How do you know if you’ve lived a good life? That’s a hard question to answer objectively because of the various cultural and social rules that come to define what “good” is. Do intentions really matter if someone gets hurt in the end? When we forgive but don’t forget, are we being our best selves? In the scope of all the things we’re told to believe in, how do we know what’s right or wrong against all of human history? With a giggle and a wink, writer/director Tomas Gomez Bustillo seeks to explore this question in his debut feature film Chronicles of a Wandering Saint, having its world premiere at SXSW 2023. When all is said and done, the good we do in the moment matters more than the good we seek to do long term.
In the town of Santa Rita, childless couple Rita and Norberto (Mónica Villa and Horacio Anibal Marassi) spend their time in split shifts: Rita working during the day at their local church and Norberto working nights at a bar. Where Norberto tries to fan the flames of their love with remembrances from their past, Rita is consumed with finding ways to be honored or appreciated by her fellow parishioners. Unbeknownst to Rita, her life is forever changed when she stumbles across a statue in the church’s basement which she believes to be a lost monument to town namesake Saint Rita, creating an opportunity for her to achieve the positive affirmation she’s been seeking. Funny thing about life, though, is it rarely goes as one plans.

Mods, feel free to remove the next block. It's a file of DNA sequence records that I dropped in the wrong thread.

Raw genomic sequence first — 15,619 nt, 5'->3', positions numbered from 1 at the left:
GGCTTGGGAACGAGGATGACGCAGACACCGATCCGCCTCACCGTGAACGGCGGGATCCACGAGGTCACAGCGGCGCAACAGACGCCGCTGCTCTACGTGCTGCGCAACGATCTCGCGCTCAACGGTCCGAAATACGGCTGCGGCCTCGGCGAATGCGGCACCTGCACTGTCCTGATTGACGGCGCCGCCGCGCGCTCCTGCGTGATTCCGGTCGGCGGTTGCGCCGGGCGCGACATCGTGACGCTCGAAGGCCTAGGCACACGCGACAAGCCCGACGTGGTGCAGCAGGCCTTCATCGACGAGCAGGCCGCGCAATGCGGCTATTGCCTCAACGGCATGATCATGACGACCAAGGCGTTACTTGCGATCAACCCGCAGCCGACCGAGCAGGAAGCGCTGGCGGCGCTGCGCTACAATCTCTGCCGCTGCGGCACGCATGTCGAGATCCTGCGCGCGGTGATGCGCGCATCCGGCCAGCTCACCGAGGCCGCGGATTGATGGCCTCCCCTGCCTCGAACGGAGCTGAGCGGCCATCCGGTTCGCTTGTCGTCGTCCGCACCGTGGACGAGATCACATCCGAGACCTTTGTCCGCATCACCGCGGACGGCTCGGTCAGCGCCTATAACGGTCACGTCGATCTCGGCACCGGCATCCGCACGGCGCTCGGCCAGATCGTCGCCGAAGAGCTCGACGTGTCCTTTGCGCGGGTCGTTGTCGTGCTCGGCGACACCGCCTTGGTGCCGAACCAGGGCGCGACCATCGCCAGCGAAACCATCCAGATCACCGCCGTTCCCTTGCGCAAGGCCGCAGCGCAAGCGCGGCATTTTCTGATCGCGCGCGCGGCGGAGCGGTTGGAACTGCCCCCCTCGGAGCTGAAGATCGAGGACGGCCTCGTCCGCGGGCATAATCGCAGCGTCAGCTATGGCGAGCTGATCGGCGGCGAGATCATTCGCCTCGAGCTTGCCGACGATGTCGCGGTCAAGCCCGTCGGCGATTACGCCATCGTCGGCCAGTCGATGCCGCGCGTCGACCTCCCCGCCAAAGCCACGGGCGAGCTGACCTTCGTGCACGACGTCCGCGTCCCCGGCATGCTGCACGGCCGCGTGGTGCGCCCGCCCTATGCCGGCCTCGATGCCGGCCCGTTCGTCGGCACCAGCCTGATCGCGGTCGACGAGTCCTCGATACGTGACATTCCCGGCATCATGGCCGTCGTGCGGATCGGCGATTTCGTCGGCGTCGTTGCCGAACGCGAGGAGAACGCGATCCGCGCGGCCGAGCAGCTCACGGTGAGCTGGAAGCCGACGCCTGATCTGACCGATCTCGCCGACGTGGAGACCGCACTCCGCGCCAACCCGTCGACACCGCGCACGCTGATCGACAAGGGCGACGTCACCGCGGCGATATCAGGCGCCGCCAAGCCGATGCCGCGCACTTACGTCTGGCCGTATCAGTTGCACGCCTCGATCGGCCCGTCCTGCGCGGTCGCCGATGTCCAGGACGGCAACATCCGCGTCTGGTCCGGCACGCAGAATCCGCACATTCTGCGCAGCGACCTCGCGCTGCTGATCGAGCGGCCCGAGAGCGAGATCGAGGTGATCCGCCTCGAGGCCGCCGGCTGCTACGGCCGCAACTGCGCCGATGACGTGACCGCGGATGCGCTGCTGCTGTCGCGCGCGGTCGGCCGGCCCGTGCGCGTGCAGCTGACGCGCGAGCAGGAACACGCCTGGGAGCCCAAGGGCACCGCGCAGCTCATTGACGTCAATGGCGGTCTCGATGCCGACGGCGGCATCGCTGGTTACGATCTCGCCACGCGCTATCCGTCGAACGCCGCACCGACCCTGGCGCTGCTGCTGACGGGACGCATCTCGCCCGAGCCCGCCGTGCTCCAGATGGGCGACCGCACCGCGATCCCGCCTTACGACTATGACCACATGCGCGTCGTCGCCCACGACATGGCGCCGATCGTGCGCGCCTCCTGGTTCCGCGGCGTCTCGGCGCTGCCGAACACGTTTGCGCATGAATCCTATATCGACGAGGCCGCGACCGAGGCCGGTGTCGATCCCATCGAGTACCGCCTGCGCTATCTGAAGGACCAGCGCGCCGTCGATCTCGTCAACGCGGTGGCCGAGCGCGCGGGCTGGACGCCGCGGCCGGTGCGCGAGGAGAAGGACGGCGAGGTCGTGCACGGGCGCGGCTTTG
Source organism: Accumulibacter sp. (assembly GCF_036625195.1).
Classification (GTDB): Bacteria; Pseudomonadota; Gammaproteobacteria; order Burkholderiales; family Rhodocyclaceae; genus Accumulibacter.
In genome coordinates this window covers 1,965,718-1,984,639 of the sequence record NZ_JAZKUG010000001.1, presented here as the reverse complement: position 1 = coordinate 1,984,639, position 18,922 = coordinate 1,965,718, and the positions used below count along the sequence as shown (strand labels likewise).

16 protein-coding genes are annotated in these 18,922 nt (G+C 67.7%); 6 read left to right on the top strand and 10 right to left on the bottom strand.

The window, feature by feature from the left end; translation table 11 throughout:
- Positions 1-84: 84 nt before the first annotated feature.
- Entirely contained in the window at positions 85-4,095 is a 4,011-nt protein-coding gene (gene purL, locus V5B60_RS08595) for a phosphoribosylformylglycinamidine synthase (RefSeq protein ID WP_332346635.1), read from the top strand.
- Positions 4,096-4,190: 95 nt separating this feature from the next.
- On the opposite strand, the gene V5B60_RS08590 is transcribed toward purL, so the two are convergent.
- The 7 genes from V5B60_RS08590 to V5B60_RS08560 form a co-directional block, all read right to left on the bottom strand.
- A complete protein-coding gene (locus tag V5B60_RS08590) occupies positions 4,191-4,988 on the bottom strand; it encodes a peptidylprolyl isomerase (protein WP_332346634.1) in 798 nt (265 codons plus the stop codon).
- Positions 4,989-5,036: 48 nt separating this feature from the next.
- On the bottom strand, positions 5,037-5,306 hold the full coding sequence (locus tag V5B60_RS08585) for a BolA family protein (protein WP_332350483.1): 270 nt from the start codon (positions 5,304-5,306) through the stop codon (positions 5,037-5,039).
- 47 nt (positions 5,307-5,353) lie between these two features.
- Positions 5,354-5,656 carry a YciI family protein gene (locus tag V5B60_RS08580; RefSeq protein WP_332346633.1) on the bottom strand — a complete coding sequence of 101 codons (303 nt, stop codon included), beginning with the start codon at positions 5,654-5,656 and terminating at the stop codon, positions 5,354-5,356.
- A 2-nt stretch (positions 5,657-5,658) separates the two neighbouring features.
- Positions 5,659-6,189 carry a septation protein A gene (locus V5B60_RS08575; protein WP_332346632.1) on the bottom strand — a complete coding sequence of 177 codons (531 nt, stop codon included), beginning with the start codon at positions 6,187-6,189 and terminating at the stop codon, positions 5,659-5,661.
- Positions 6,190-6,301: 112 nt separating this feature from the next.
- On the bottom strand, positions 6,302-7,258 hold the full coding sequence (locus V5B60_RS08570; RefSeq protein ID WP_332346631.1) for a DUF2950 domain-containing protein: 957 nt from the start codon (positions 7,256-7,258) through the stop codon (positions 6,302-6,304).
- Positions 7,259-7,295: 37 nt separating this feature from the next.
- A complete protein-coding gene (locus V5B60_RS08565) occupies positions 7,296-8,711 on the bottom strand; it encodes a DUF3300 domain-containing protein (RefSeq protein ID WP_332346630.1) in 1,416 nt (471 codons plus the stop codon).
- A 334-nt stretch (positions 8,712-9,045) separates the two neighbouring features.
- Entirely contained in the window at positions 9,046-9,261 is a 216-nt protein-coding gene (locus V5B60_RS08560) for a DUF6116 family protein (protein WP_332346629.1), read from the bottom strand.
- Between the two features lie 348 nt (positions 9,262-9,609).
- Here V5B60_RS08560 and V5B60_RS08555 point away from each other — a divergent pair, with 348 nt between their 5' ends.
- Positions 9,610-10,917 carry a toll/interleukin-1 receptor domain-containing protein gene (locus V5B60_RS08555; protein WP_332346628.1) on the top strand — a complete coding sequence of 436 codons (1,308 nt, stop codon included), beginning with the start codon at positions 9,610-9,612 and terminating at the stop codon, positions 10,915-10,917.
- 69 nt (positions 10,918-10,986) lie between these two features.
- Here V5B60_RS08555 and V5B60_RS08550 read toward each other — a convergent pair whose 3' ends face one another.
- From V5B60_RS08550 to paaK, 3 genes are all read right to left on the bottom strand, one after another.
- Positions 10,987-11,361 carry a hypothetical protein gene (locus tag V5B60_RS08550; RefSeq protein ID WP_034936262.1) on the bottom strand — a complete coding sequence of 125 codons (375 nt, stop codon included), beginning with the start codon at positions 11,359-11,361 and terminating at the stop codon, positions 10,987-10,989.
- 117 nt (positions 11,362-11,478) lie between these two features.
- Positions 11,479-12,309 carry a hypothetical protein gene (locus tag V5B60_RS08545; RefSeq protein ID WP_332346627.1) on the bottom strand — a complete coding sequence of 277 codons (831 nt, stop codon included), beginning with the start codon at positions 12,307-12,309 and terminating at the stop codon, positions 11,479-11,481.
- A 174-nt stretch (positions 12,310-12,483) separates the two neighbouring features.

Like the battle between one’s better and lesser selves, Bustillo’s film is split in twain, each side asking different questions that dovetail into the larger exploratory theme. The first portion a rumination about the everyday and how we can get so lost in the moment that we lose the bigger picture. We see this in the introduction to Rita, sitting in the church praying loud enough to be heard, but quiet enough for others to not necessarily understand the words. It’s an attention-seeking act that enables her, should the opportunity to come, to seem piteous while attempting to be pious. At first, this and other acts create a version of Rita where she wants to be congratulated, but not exalted. It’s about appreciation and, in the process of seeking that feeling, she misses out on all the things Norberto tries to do for her. Where Rita is uncomfortable with her state of being, Norberto tries to remind her of the beauty of their life together, even going so far as to try to recreate a meal they once shared 40 years ago on their honeymoon, down to the parkas and water spray. Bustillo doesn’t give the audience any more information, really, than this and yet, we can picture a version of this couple that were very much in love, young, and excited to be at some waterfall, but, more importantly, together. Now, however, Rita is distracted by the things she feels she lacks, making it harder for her to see what she has, like a partner who makes sure to reset her in bed when he comes home from work, who takes the money he makes and hides it away as an investment for their future, and who backs her no matter what. Some folks should be so lucky to have someone that says “yes and” to their nonsense rather than talking them out of it. Through Marassi’s performance we can see just how much Norberto cares for Rita in the way the actor lingers, the way he speakers, and the way he reacts to Villa’s Rita.